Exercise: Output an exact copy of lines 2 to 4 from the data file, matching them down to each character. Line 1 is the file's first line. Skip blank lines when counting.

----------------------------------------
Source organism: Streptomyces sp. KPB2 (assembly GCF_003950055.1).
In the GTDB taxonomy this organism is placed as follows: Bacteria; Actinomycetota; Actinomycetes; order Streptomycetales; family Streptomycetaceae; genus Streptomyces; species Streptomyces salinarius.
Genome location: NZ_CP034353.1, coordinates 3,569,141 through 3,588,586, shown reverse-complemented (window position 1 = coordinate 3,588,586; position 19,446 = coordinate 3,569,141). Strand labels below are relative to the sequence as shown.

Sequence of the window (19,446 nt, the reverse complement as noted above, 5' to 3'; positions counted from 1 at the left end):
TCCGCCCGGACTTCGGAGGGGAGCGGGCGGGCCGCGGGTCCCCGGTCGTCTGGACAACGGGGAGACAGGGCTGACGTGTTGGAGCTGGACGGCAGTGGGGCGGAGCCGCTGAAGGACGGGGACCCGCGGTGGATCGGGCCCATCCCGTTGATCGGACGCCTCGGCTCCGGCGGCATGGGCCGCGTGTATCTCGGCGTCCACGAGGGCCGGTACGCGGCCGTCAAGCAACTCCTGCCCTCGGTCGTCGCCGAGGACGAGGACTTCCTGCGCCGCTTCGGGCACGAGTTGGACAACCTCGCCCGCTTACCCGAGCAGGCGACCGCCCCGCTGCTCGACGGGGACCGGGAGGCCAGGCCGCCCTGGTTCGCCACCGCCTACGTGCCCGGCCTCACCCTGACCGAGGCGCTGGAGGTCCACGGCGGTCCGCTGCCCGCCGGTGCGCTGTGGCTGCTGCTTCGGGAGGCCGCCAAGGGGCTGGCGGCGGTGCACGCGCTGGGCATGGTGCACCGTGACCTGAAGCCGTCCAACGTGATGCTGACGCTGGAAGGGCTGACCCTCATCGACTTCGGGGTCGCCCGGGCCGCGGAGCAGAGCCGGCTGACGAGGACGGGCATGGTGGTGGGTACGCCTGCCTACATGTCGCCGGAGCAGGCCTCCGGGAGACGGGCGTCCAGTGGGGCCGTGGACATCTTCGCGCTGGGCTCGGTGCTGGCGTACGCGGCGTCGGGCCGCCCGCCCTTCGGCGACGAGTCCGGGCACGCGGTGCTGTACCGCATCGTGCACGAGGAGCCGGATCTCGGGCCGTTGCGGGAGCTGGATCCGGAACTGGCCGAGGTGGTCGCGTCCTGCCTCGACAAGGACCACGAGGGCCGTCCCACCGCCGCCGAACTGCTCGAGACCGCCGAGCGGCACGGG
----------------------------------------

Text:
In the GTDB taxonomy this organism is placed as follows: Bacteria; Actinomycetota; Actinomycetes; order Streptomycetales; family Streptomycetaceae; genus Streptomyces; species Streptomyces salinarius.
Genome location: NZ_CP034353.1, coordinates 3,569,141 through 3,588,586, shown reverse-complemented (window position 1 = coordinate 3,588,586; position 19,446 = coordinate 3,569,141). Strand labels below are relative to the sequence as shown.

Sequence of the window (19,446 nt, the reverse complement as noted above, 5' to 3'; positions counted from 1 at the left end):